This would create a loan repayment of £312 per month of which £72 would be the interest element
So if the loan ran its full term - £72 a month loan interest would be available to claim as an expense against the rental income.
If 2.5 years in the loan was repaid in full
There would be £5000 of the original amount borrowed
To date 2.5 years x £72 interest would be claimed against the rental income
And although £1500 of interest would be outstanding (half of the original calculation at the time the loan was secured) the fact that an early settlement figure was requested, the remaining loan would be recalculated for the interest due. You (your sons) would make the final settlement payment to close the loan arrangement, and any interest suffered on the final settlement calculation could be claimed against the rental income (along with any of the £72 paid on normal payments for that specific tax year)
Hope that is a little clearer.
The upshot is, whatever interest is actually paid that's the amount that can be claimed against the rental income.
Customer: replied 3 years ago.

Thank you for your detailed reply Sam. This is really useful before our meeting with the bank on Saturday am.

Last quickie. My boys have never filled out a self assessment tax return before. Is this something that is simple to do online via the HMRC website for rental income and claims against rental income, or too complicated to put on a form by a non-qualified tax expert? Would you recommend paying a few hundred quid each for their tax returns to include rental income and their other employment earnings, or is it reasonable to think, that with my help, this could be done themselves online? Thank you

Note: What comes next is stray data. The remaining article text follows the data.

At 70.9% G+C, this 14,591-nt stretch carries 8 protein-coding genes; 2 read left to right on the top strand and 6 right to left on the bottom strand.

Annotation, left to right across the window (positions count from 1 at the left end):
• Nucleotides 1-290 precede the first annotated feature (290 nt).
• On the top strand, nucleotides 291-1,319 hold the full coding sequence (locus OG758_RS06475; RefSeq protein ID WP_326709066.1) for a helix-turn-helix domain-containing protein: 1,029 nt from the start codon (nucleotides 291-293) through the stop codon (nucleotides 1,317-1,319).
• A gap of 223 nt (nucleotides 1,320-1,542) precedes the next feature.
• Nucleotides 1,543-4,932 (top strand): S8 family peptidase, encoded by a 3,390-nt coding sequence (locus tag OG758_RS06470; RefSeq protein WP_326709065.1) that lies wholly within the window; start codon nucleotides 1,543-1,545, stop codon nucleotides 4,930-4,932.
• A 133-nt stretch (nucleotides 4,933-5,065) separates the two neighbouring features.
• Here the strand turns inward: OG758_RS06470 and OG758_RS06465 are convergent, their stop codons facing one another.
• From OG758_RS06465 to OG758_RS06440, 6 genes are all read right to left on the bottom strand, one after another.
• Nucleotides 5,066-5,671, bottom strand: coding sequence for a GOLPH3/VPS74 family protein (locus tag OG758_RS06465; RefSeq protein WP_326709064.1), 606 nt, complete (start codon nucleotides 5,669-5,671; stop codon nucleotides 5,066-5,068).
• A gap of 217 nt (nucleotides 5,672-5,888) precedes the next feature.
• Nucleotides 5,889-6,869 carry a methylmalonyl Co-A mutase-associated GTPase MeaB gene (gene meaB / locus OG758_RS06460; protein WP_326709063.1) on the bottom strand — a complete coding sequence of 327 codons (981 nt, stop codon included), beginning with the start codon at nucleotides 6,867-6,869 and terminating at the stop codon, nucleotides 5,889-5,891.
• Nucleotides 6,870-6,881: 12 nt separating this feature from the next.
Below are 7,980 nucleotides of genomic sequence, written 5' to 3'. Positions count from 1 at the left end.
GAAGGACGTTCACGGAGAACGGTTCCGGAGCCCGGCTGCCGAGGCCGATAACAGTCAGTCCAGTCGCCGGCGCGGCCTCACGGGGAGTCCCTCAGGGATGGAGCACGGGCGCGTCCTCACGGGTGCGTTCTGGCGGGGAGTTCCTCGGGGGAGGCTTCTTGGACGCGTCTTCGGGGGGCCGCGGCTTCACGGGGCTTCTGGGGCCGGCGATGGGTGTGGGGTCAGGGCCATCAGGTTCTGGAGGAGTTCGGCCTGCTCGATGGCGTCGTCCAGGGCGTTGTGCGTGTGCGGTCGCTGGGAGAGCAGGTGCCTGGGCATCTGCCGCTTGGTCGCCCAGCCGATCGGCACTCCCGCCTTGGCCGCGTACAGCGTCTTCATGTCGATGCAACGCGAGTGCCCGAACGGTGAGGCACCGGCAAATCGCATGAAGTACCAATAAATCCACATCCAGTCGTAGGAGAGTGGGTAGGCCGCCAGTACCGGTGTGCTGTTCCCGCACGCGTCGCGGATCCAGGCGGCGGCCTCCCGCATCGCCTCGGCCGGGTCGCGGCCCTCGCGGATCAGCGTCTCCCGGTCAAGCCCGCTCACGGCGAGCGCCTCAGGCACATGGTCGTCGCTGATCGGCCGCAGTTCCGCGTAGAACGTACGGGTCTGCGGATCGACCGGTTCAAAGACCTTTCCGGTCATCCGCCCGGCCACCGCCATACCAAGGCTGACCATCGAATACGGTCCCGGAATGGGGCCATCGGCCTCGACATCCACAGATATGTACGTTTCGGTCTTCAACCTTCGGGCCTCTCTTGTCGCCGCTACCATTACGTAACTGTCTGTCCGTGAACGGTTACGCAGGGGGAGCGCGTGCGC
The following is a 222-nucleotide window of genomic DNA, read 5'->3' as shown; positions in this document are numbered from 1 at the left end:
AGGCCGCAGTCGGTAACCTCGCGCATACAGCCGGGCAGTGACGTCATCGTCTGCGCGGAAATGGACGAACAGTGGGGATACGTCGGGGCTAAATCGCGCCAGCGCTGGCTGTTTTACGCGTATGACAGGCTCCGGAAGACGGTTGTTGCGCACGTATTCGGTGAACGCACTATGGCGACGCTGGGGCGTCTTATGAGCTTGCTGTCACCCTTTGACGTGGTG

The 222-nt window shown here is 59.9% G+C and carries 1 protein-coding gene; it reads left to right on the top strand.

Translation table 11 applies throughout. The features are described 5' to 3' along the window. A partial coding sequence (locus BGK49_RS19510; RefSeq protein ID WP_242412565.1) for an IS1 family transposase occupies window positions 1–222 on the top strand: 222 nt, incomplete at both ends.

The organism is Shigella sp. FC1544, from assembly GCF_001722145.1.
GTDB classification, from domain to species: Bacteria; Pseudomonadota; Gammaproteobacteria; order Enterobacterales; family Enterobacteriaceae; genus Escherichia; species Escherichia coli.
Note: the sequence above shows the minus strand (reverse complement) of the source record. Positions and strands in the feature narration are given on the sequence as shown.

Hi Julie
Thanks for your response and further questions
The online self assessment is very manageable - as once registered for self assessment, then the online registration can be undertaken.
When it comes to filing the tax return, it asks questions, to establish what incomes there have been through the year, and collates this all together to produce a tax calculation of what liability there might be - so its very straight forward and not at all necessary to engage an accountant to undertake this.
But some people do opt to pass this task to a professional and just note that if this is the case, then the accountancy fees are an allowable expense against the rental income.
But I have no doubt this is something with your help they could do, and you can always come back to Just Answer, if you need clarification on any aspect of the this task, and if you would like, ask for me Sam - and the other experts will know to leave the post for me to answer.
Let me know if you have any other questions, and if you could take the time to rate the level of service you feel I have provided, it would be appreciated. as this ensures I am credited for my time
Sam and other Tax Specialists are ready to help you
Customer: replied 3 years ago.

Thanks very much Sam. I feel fully informed now and have marked "Excellent" in the feedback.